5.6 Writing Testable HTML

5.6.1 Problem

You want to use HttpUnit to test your web application, but it can't parse your HTML.

5.6.2 Solution

Write well-formed HTML, ensuring the tags are properly nested and attributes are quoted. For best results, write XHTML.

5.6.3 Discussion

Web browsers like Internet Explorer and Mozilla are extremely tolerant of bad HTML. Since so many web pages on the Internet are written using sloppy HTML, browsers have to compensate for all sorts of HTML markup errors. While browsers may be able to display sloppy HTML reasonably well, writing unit tests against HTML requires more precision.

Writing clean HTML serves two purposes. First, it makes your HTML more portable to a wide variety of browsers. Second, it makes your pages easier to test with tools like HttpUnit.

HttpUnit uses the HTML Tidy library to parse through your HTML, searching for hyperlinks, tables, form elements, and other objects. Although HTML Tidy attempts to parse poorly-formed HTML, it can only do so with limited success. In order to make your HTML more easily parsed, you should nest your tags properly and follow the HTML standard. You should not encounter any problems if you edit your web pages using a validating XML parser and adhere to one of the XHTML DTDs.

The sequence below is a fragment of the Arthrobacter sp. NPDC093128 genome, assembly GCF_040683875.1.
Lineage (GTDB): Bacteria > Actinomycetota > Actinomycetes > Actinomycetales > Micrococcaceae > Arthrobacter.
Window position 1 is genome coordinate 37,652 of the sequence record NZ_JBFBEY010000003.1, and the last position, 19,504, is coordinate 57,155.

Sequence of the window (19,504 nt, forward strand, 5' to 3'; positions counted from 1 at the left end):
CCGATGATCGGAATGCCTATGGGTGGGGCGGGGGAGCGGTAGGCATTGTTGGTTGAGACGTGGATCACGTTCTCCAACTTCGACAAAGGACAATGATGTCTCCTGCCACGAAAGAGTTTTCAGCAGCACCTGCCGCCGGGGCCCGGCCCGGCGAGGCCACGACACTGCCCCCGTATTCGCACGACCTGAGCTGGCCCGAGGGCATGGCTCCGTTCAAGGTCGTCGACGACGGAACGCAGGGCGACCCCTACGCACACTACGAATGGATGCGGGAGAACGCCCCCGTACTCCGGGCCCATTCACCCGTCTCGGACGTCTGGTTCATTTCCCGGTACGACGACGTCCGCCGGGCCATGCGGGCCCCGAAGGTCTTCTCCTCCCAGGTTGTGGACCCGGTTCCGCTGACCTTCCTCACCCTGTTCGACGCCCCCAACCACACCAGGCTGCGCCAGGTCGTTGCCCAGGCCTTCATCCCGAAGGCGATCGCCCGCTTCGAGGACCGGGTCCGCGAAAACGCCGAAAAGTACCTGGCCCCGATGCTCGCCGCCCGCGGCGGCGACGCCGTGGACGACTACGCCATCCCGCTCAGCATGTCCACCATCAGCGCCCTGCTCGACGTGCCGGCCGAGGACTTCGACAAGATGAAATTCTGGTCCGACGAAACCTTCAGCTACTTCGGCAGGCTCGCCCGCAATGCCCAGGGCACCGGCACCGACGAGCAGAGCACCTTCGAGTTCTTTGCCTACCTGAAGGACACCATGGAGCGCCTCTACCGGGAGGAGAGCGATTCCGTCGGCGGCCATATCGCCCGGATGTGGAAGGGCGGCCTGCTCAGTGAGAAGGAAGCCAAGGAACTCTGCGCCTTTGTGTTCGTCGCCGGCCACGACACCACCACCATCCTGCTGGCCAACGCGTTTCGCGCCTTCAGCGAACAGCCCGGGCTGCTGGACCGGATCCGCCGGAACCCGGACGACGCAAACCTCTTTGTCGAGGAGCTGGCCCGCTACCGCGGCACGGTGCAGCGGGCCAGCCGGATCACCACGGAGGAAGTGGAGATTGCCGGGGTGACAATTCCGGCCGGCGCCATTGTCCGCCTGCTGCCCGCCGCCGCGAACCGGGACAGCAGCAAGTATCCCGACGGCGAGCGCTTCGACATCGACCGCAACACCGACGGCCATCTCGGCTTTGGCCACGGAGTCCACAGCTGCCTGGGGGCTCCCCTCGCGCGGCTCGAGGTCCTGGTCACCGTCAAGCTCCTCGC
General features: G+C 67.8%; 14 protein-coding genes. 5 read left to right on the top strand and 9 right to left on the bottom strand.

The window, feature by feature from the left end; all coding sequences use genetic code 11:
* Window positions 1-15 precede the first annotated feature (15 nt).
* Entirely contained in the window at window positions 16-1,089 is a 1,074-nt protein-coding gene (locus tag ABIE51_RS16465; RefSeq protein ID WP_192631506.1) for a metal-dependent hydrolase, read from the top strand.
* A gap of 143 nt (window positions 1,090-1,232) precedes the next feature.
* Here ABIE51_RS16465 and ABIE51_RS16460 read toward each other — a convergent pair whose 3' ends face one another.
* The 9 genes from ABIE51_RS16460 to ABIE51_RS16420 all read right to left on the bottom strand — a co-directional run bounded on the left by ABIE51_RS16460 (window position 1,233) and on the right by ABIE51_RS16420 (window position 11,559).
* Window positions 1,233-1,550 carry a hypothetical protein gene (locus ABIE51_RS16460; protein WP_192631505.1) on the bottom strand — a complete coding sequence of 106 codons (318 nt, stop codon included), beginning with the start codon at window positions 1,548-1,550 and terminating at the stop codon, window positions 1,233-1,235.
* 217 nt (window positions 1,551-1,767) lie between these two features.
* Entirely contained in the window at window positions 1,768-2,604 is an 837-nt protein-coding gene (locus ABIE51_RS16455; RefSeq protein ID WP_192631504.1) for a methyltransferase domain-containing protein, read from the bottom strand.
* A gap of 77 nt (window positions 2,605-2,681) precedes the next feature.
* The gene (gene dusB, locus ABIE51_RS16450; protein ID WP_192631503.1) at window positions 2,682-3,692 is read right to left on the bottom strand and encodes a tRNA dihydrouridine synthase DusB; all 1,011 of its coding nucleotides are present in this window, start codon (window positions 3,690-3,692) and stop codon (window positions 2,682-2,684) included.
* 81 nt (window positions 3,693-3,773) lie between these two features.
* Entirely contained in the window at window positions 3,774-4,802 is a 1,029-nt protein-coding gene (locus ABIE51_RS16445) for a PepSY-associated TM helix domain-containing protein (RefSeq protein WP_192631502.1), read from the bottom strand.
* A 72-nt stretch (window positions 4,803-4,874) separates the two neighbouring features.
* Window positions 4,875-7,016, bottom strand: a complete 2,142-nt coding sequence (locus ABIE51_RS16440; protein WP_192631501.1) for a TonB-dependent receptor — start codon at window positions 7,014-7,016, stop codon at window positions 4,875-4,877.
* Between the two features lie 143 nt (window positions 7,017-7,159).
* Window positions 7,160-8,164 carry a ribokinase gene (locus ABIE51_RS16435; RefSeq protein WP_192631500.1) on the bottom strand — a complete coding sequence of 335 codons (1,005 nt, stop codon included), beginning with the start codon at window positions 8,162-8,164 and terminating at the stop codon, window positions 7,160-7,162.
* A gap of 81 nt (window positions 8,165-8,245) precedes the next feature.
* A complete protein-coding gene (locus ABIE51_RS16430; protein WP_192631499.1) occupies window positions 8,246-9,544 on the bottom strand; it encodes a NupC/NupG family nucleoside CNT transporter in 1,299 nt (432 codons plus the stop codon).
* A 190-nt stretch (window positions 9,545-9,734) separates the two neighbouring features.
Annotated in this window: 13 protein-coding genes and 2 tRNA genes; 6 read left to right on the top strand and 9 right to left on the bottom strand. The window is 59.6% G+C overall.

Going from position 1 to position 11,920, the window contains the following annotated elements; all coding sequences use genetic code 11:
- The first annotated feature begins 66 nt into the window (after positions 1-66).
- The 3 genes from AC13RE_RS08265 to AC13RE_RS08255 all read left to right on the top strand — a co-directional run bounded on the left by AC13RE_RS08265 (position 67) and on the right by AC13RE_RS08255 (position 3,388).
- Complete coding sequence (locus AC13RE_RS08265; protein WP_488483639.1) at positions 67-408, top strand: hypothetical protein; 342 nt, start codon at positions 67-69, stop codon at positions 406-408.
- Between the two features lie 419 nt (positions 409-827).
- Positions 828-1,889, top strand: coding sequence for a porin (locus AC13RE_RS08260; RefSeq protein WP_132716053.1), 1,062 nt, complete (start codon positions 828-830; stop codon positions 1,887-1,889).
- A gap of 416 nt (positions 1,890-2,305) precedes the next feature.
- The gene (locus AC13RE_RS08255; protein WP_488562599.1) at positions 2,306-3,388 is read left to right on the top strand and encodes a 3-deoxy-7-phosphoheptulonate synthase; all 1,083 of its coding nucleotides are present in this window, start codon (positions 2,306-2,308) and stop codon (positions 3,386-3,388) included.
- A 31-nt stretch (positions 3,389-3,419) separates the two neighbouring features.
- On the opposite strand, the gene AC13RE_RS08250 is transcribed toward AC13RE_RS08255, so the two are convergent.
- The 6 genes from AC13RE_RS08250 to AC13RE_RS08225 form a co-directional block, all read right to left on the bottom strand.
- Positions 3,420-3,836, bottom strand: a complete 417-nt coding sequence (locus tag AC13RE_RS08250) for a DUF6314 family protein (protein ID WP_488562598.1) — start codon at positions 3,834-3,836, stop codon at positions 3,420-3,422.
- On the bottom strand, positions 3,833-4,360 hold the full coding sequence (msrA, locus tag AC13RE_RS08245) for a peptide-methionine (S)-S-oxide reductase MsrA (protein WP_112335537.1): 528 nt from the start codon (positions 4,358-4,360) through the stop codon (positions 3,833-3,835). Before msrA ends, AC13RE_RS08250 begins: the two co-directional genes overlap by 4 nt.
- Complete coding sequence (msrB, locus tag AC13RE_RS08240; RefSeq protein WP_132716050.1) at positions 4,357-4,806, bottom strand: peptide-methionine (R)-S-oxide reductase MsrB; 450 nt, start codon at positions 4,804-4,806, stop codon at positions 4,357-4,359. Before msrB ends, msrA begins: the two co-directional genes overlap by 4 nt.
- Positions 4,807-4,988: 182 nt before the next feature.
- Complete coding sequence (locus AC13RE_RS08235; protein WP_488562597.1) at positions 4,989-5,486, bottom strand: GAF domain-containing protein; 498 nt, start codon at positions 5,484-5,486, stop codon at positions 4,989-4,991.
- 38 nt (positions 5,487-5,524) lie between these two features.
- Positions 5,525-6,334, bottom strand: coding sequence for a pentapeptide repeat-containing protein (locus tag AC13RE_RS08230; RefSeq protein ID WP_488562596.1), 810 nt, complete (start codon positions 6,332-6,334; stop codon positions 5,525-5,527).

If you are encountering problems, call this method to turn on HTML Tidy warnings:


This causes HTML Tidy to print warning messages to the console, letting you know which lines of your HTML pages are incorrect.

While printing error messages may help you diagnose problems, it is not automatic. Remember that creating automated tests is a key goal of XP. If XHTML compliance is your goal, write a unit test for each web page that passes your XHTML through an XML parser. The test will fail whenever a page is not valid XHTML. This becomes part of your normal testing suite and fails immediately as soon as someone introduces sloppy HTML.

5.6.4 See Also

See the HTML and XHTML specifications at the Worldwide Web Consortium http://www.w3.org. Also see O'Reilly's HTML & XHTML: The Definitive Guide by Chuck Musciano and Bill Kennedy. Chapter 11 briefly mentions XMLUnit, which can simplify validating against the XHTML DTDs.